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Down-Payment Information

 

Down-Payment Requirements

 

The greater the down-payment on the price of the home, the less interest cost you will pay over time. In short, more money upfront means  substantial savings.  A conventional mortgage requires 20% of the purchase price or appraised value, whichever is less. However, if you are unable to allocate 20% as down-payment, a high ratio mortgage requires as little as 5%. High ratio mortgages do require you purchase default insurance  through the lender with a one-time premium . This additional cost can be added to the mortgage itself.

 

Gifted Funds

 

If you have received a financial gift from an immediate family member to form as all or part of the down-payment for the purchase of a home, most lenders will accept it. However, you will require a letter signed by the donor confirming the money is not in fact a loan. In other words, the letter must state that your family member does not wish to be financially reimbursed. The funds should be deposited into your bank account prior to completion and a  Bank statement showing the deposit in your account.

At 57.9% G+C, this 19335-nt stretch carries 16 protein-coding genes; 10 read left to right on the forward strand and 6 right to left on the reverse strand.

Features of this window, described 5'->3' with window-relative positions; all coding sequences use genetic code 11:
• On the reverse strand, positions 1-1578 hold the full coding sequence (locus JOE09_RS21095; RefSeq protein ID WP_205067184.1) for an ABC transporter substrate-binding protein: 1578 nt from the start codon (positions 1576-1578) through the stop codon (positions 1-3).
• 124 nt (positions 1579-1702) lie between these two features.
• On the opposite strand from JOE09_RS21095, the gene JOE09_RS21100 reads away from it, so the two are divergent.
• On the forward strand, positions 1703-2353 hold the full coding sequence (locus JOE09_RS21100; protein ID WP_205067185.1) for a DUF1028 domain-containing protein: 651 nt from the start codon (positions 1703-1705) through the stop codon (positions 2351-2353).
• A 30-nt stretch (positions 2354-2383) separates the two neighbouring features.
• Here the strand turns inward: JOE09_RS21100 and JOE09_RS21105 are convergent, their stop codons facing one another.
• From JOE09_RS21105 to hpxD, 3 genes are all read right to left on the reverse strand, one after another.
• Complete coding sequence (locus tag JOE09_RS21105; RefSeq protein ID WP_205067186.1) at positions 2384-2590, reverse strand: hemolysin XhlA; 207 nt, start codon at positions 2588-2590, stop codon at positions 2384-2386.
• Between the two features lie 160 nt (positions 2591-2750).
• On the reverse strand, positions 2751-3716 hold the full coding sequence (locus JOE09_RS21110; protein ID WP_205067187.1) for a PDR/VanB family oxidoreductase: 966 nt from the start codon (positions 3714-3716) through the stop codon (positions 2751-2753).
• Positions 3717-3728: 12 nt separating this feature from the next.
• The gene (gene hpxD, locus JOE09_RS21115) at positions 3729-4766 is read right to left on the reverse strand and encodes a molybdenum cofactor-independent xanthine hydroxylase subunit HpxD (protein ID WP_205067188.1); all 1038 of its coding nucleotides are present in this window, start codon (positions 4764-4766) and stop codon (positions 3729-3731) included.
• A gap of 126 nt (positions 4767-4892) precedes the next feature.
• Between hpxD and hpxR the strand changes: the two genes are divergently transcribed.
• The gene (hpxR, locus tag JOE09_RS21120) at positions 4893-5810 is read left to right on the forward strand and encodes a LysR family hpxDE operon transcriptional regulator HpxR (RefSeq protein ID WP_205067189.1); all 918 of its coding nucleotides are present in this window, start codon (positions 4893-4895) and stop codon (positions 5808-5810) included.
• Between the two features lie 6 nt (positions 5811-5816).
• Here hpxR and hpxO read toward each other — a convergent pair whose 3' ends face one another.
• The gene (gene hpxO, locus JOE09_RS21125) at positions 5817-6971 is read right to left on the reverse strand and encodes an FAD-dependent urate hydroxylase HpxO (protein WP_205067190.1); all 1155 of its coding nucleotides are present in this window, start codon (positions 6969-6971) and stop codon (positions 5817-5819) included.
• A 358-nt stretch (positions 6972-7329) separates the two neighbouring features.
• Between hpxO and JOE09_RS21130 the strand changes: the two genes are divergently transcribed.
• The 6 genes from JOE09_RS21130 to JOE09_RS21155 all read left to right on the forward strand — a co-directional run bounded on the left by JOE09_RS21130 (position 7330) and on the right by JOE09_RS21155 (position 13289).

RRSP Withdrawals

 

Asa first time buyer you can use your RRSP through the Home Buyer’s Plan. You may withdraw up to $25 000 per person on the mortgage  in order to purchase, or construct, a home for yourself or a disabled relative. The funds must be repaid annually and in full within 15 years of withdrawal. If you fail to make an annual payment, that amount will be considered as taxable income. Note that any contributions must remain in the RRSP for a minimum of 90 days prior to withdrawal.

 

Borrowed Funds

 

The down-payments for the purchase of your home may also be borrowed. Payments will be calculated into your debt service ratio, the percentage of gross annual income required to meet all outstanding debt in addition to your new home. Most likely, this will reduce the size of loan you are eligible for. Check with your lender for more information on financing the down-payment.


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